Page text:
He's the first firefighter from South King Fire and Rescue to be honored for dying in the line of duty. But Doug Waller is also one of the first in the country to get this recognition for contracting HIV on the job.
"Every day he went to work I always thought he might not come back," said Sharon Waller, whose husband Doug was a 24 year veteran with South King Fire and Rescue.
But Waller never pictured her husband would die 6 years after he retired.
"He came to me and said something is wrong," said Waller. "I'm having trouble speaking, and I'm having trouble writing."
After running tests, doctors discovered Doug Waller had HIV and he died soon after. His wife remembers shortly before he retired, he was exposed when he didn't wear gloves while treating a patient with AIDS. His initial test for HIV had come back negative.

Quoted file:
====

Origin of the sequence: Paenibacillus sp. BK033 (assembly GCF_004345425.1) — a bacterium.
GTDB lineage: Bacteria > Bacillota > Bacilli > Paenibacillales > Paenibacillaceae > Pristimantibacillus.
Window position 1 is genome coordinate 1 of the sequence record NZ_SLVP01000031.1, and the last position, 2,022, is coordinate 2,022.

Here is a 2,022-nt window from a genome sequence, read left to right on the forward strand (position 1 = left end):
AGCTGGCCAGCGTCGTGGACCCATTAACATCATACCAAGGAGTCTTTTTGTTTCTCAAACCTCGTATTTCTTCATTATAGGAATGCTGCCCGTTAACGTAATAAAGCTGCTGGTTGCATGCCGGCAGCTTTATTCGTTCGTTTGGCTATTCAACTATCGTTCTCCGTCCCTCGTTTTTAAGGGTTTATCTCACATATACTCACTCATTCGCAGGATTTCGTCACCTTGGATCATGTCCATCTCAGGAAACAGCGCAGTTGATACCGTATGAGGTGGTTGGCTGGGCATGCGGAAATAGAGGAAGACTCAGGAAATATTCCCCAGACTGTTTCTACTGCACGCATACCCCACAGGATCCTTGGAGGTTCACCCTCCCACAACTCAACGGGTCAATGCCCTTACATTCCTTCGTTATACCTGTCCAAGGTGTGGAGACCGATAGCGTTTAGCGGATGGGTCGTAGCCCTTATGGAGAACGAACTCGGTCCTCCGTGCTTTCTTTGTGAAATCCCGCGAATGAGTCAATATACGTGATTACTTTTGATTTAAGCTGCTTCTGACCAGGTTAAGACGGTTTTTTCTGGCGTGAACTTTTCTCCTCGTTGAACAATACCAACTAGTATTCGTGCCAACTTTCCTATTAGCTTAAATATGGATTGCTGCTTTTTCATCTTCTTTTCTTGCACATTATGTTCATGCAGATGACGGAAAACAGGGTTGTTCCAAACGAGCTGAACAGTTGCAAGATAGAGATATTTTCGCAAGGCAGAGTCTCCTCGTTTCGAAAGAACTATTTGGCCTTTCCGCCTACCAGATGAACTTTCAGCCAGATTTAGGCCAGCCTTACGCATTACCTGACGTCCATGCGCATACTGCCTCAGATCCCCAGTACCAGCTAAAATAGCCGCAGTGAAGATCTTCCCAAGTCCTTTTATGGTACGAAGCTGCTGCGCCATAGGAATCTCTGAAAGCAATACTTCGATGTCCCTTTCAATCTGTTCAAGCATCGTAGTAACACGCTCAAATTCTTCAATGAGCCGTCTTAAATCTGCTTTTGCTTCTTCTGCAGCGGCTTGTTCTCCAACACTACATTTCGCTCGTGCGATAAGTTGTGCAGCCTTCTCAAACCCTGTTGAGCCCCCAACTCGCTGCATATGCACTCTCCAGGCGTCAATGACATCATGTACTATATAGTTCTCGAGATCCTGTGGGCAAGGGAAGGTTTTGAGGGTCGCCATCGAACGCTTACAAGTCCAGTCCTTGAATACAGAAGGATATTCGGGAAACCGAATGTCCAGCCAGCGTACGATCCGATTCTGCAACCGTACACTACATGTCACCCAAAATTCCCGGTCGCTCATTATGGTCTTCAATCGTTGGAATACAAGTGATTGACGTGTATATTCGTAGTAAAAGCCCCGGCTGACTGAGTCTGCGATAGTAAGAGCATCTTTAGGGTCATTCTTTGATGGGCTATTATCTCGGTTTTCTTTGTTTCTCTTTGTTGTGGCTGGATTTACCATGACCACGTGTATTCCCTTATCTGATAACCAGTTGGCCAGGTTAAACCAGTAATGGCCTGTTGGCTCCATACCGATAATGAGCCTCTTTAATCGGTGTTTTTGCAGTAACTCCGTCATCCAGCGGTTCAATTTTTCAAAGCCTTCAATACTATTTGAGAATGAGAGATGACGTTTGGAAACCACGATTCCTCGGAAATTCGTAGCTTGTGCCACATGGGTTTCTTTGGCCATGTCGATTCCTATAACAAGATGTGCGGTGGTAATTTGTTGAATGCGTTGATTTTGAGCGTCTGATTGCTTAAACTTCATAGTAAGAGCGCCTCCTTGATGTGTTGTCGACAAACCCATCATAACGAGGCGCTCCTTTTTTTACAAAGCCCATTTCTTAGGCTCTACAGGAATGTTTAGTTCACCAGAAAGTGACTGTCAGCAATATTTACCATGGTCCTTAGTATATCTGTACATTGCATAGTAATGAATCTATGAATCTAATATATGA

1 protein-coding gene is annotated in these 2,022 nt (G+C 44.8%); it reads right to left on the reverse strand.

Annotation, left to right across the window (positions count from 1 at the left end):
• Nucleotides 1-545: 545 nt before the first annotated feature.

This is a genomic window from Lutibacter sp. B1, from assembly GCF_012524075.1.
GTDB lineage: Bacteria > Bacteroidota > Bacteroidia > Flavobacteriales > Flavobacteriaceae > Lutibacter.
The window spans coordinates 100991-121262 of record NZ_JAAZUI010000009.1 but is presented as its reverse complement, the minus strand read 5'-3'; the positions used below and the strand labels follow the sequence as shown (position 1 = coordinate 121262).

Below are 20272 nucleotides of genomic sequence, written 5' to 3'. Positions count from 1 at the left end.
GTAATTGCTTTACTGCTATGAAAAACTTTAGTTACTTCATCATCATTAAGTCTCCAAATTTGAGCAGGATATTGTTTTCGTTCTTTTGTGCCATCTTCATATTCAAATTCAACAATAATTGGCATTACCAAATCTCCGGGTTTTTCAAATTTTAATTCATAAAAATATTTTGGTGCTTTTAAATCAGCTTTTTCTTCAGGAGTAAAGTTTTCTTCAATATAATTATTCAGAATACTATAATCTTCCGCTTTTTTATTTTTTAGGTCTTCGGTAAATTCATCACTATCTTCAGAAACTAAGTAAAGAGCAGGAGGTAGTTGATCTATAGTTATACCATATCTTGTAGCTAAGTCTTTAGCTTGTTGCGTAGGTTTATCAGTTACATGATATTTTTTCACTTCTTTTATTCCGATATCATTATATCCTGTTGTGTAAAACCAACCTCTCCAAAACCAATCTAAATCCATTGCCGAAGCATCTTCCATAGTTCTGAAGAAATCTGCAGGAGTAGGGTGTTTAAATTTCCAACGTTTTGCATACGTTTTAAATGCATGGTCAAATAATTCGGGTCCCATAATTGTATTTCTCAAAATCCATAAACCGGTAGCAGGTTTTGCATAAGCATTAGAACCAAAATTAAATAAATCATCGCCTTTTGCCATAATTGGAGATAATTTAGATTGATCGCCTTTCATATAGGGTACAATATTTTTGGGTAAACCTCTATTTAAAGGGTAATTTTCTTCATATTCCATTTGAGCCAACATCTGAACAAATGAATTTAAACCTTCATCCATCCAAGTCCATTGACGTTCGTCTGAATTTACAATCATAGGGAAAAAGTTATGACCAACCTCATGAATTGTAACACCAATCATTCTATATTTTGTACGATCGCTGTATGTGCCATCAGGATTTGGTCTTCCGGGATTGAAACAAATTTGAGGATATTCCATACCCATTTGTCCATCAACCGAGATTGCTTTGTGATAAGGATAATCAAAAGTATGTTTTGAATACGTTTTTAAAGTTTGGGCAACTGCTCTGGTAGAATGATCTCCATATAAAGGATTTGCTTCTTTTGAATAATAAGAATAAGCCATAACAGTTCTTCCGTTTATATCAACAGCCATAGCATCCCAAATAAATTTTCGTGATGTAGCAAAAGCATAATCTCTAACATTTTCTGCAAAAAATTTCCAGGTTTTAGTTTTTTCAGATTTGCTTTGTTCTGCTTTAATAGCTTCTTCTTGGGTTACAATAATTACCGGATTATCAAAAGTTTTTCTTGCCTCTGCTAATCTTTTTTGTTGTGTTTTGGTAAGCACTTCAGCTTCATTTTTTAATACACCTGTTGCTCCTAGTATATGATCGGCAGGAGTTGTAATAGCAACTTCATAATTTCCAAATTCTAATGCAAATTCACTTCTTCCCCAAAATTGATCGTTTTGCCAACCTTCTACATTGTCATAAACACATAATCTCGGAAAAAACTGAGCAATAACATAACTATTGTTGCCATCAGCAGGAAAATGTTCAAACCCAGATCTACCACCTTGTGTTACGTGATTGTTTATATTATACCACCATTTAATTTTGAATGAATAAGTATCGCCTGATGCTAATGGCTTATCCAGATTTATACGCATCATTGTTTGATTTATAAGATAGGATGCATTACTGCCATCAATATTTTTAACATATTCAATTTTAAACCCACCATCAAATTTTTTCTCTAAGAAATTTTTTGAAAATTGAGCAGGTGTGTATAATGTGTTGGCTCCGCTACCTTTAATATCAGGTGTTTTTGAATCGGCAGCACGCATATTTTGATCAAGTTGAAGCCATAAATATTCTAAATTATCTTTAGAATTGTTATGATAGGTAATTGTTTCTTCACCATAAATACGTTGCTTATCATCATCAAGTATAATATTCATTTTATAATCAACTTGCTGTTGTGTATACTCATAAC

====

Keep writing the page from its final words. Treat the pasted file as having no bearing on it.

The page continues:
"The only reason we remember the incident is because he made such a big deal about it," said Waller.
The revelation stunned his fellow firefighters.
"It was like 'Oh, jeez!" said Battalion Chief Chuck Kahler. "And then of course the question comes up 'When was this contacted?'"
"Doug's exposure at the time he had documented, but sat in a file unknown and kind of forgotten until this came up," said Assistant Chief Gordie Olson.
It took a few years, but Waller's death was eventually accepted as a presumptive illness related to his service.
This week, the Fallen Firefighter Memorial Pike Pole was delivered to South King Fire and Rescue, with Waller's name on a ribbon at the top. His "line of duty death" recognition not only honors him, but allows his family to receive benefits, and his fellow firefighters to feel more secure.
"Should something like this happen to any of us, we feel better that our families will be taken care of," said Kahler.